By The Numbers

What’s in a name? For Harry Potter author, everything

Jason Slotkin Jul 15, 2013

The career of first-time crime novelist, Robert Galbraith, came to an abrupt end this weekend – that’s because Galbraith is actually the pen name of Harry Potter scribe J.K. Rowling.

Puzzlingly though, while Galbraith’s novel Cuckoo’s Calling, was a well-reviewed and lackluster seller, Rowling’s version seems bound for the bestseller list. Rowling is not the first major author to circumvent her fame through a nom de plume or experience the tougher road of book sales as a lesser-known name.

In fact, Stephen King published seven books under the name Richard Bachman. In the introduction to a collection of Bachman titles, King claimed sales of the book, Thinner (originally published under Bachman) increased tenfold once a Washington, D.C., bookseller discovered Bachman’s true identity.

In another instance, Nobel Laureate and British author Doris Lessing published two books under the name Jane Somers – as in Rowling’s cases, sales for the unknown name were negligible.  And Lessing has said that her publisher originally rejected her pseudonymous works.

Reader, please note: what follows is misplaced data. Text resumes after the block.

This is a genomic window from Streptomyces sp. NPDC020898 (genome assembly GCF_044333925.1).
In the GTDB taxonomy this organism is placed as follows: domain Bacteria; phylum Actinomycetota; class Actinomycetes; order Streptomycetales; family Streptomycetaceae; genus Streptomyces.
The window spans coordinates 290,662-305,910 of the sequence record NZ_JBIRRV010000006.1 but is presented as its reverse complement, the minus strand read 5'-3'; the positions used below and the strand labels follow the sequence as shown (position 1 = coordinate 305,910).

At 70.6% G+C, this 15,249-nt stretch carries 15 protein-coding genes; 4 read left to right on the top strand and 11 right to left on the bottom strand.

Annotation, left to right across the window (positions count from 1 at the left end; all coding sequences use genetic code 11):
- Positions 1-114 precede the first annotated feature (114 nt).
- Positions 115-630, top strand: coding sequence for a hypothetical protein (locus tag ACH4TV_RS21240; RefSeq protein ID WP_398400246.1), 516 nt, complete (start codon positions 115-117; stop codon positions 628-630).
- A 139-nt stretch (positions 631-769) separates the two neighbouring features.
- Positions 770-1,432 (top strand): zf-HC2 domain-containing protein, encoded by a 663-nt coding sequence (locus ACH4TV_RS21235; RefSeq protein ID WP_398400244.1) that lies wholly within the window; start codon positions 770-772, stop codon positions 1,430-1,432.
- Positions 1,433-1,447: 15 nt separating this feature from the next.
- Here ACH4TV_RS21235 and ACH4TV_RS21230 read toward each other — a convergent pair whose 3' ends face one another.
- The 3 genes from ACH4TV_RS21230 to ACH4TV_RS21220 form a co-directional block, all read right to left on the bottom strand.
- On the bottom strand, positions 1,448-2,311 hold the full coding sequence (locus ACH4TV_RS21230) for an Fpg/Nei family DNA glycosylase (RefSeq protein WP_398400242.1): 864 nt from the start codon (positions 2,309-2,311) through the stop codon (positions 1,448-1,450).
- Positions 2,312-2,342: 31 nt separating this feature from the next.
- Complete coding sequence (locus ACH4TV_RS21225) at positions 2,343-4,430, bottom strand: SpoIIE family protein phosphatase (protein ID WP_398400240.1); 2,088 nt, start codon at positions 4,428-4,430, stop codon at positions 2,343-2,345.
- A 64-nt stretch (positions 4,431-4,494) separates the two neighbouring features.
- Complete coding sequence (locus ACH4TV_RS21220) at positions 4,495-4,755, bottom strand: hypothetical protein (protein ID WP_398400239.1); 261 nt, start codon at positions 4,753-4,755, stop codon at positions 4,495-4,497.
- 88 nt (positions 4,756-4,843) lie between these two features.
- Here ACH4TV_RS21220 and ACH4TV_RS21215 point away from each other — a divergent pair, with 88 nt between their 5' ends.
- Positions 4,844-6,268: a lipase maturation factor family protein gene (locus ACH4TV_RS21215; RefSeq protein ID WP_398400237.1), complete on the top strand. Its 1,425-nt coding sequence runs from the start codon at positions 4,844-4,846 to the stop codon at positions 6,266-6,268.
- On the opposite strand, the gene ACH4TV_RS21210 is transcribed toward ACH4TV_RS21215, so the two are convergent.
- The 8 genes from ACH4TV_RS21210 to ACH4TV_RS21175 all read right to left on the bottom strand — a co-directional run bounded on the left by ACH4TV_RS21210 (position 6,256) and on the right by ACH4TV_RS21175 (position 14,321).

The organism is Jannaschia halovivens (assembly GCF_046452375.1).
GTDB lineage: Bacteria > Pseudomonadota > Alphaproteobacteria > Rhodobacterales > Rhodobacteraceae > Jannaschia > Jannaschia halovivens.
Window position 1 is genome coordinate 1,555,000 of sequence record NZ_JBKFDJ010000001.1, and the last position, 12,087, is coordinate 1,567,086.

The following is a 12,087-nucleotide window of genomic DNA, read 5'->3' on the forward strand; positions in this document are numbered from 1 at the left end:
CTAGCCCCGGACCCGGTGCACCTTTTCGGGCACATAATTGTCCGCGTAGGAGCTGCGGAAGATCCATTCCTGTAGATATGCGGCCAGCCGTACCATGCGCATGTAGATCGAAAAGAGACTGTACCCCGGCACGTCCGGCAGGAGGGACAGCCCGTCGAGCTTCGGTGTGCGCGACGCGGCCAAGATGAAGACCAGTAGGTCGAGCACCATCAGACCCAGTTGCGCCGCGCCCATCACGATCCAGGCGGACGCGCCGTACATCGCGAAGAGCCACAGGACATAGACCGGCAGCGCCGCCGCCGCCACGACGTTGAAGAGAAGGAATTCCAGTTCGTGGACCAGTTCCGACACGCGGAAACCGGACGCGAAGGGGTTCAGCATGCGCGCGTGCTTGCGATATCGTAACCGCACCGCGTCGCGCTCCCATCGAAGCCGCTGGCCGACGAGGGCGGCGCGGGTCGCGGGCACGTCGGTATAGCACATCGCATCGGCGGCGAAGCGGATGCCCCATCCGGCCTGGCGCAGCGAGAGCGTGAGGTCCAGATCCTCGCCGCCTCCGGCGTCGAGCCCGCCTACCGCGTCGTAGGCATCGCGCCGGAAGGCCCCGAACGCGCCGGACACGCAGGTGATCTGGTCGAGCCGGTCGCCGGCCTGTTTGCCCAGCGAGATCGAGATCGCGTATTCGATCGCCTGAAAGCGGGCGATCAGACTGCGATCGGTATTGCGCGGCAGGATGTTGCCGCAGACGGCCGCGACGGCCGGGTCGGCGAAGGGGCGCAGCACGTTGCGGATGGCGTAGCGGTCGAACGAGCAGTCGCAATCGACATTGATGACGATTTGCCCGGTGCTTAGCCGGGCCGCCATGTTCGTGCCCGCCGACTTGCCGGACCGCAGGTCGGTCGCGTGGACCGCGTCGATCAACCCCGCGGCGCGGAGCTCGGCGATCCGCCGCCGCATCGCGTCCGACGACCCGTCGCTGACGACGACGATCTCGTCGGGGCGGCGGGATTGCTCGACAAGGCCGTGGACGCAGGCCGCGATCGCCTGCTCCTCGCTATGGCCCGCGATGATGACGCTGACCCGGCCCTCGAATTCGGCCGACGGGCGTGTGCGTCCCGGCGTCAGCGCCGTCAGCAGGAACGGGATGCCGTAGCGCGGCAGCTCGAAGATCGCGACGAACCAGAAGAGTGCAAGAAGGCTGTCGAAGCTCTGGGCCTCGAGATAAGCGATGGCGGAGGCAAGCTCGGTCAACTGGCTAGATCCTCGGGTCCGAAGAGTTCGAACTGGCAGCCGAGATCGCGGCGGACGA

But not every author who’s attempted an alter-ego has met with failure. Romance novelist Nora Roberts, has published a series of police procedurals under the name J.D. Robb for nearly 15 years. Both Roberts and her alter-ego routinely make the best seller list.

If only, that magic could work for Robert Galbraith.

There’s a lot happening in the world.  Through it all, Marketplace is here for you. 

You rely on Marketplace to break down the world’s events and tell you how it affects you in a fact-based, approachable way. We rely on your financial support to keep making that possible. 

Your donation today powers the independent journalism that you rely on. For just $5/month, you can help sustain Marketplace so we can keep reporting on the things that matter to you.